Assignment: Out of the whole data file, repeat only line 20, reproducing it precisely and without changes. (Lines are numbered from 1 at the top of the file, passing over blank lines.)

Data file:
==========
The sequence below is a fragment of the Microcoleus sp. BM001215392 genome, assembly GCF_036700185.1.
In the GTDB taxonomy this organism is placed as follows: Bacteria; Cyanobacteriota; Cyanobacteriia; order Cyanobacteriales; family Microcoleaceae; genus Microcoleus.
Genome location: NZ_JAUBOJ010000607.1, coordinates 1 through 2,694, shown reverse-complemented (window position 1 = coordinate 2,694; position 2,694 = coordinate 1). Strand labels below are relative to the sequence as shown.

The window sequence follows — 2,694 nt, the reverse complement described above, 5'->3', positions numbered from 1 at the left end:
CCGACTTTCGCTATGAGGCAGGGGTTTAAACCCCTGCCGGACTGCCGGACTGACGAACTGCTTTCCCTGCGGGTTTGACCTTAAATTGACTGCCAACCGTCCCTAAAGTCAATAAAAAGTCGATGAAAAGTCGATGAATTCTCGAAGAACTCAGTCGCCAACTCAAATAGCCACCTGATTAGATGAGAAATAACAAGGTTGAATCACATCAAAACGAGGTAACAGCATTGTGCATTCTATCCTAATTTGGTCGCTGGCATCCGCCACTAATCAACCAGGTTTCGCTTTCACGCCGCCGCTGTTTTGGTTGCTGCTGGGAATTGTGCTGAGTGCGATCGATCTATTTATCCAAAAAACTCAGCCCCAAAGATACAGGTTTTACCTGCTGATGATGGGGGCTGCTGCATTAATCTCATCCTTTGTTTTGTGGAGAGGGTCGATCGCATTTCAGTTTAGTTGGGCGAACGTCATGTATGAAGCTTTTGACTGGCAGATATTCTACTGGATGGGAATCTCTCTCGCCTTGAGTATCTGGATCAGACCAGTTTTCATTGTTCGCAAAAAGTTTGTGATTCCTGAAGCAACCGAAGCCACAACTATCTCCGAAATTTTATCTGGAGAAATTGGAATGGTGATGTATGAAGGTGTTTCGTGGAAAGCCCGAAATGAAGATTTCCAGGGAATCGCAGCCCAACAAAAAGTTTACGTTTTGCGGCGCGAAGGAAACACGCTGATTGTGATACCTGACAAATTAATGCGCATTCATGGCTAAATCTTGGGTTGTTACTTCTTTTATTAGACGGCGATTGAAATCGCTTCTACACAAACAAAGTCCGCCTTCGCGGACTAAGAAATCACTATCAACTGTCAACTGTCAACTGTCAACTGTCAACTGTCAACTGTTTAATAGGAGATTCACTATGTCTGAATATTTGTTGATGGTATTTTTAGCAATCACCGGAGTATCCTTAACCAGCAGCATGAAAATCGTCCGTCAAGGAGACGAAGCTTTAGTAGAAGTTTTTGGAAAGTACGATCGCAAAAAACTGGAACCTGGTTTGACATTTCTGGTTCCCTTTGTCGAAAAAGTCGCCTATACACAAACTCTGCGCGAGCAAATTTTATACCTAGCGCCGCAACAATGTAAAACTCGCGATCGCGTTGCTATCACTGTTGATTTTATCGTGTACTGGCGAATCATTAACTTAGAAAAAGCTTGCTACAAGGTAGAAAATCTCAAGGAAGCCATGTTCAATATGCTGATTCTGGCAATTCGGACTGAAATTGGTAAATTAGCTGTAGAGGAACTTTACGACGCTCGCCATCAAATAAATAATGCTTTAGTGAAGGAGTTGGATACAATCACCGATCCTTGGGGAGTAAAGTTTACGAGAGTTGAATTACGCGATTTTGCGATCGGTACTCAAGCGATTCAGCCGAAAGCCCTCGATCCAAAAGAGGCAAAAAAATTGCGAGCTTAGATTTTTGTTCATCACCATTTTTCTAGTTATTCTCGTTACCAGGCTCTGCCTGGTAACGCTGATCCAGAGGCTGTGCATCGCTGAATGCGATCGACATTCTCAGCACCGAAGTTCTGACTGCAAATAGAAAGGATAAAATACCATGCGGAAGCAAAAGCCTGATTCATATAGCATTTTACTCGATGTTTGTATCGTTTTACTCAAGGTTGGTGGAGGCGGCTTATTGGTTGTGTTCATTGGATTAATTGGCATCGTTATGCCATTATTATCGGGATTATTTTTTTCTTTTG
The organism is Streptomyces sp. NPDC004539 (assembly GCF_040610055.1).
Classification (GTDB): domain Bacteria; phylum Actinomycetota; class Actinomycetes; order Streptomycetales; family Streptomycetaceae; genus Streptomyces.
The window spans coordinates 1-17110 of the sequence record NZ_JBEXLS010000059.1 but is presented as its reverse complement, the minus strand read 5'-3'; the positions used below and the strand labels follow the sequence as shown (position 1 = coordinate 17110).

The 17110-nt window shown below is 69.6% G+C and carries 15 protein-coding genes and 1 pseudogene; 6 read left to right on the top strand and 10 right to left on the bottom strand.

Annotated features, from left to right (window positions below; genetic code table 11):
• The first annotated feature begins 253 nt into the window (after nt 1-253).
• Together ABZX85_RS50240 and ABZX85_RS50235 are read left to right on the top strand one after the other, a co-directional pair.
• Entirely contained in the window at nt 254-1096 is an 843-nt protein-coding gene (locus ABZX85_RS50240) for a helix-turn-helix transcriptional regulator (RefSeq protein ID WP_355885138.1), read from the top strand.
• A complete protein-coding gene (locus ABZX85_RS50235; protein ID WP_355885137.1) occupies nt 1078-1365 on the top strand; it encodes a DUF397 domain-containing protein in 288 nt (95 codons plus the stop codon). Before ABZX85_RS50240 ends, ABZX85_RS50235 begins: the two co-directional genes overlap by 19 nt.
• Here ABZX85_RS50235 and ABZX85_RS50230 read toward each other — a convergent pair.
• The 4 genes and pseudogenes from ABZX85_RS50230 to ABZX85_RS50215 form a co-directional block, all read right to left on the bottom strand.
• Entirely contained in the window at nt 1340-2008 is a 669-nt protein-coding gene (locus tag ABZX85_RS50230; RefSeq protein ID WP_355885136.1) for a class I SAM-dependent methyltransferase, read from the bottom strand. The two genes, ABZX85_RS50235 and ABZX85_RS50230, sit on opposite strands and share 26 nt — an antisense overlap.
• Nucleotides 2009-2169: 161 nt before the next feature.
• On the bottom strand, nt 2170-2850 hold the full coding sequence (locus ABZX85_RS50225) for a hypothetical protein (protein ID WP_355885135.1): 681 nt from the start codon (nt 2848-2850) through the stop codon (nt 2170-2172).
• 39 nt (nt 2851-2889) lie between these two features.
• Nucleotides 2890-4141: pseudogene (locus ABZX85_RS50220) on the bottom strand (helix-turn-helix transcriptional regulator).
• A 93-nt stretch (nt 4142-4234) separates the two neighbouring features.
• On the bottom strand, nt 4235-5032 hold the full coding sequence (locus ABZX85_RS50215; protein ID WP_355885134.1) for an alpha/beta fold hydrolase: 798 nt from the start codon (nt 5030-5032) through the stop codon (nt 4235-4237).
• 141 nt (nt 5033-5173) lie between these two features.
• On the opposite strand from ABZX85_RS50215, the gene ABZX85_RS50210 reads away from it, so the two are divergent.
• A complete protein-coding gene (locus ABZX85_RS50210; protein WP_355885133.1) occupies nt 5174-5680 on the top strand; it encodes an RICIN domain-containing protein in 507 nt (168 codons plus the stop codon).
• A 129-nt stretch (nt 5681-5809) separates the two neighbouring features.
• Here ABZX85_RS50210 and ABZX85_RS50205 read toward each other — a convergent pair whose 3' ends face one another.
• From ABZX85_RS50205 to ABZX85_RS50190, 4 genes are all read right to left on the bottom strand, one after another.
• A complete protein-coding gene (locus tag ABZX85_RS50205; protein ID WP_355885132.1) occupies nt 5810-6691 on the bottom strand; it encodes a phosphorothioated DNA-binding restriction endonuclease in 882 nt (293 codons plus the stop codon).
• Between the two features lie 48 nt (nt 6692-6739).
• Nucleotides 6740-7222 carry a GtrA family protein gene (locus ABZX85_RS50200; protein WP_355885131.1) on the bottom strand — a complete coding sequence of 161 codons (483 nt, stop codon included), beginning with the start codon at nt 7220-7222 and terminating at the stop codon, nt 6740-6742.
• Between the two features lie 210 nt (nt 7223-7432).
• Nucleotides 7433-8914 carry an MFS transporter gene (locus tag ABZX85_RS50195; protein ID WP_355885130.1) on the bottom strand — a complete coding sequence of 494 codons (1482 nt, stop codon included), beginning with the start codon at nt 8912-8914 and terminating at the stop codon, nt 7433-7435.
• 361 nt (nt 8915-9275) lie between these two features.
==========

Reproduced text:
• 39 nt (nt 2851-2889) lie between these two features.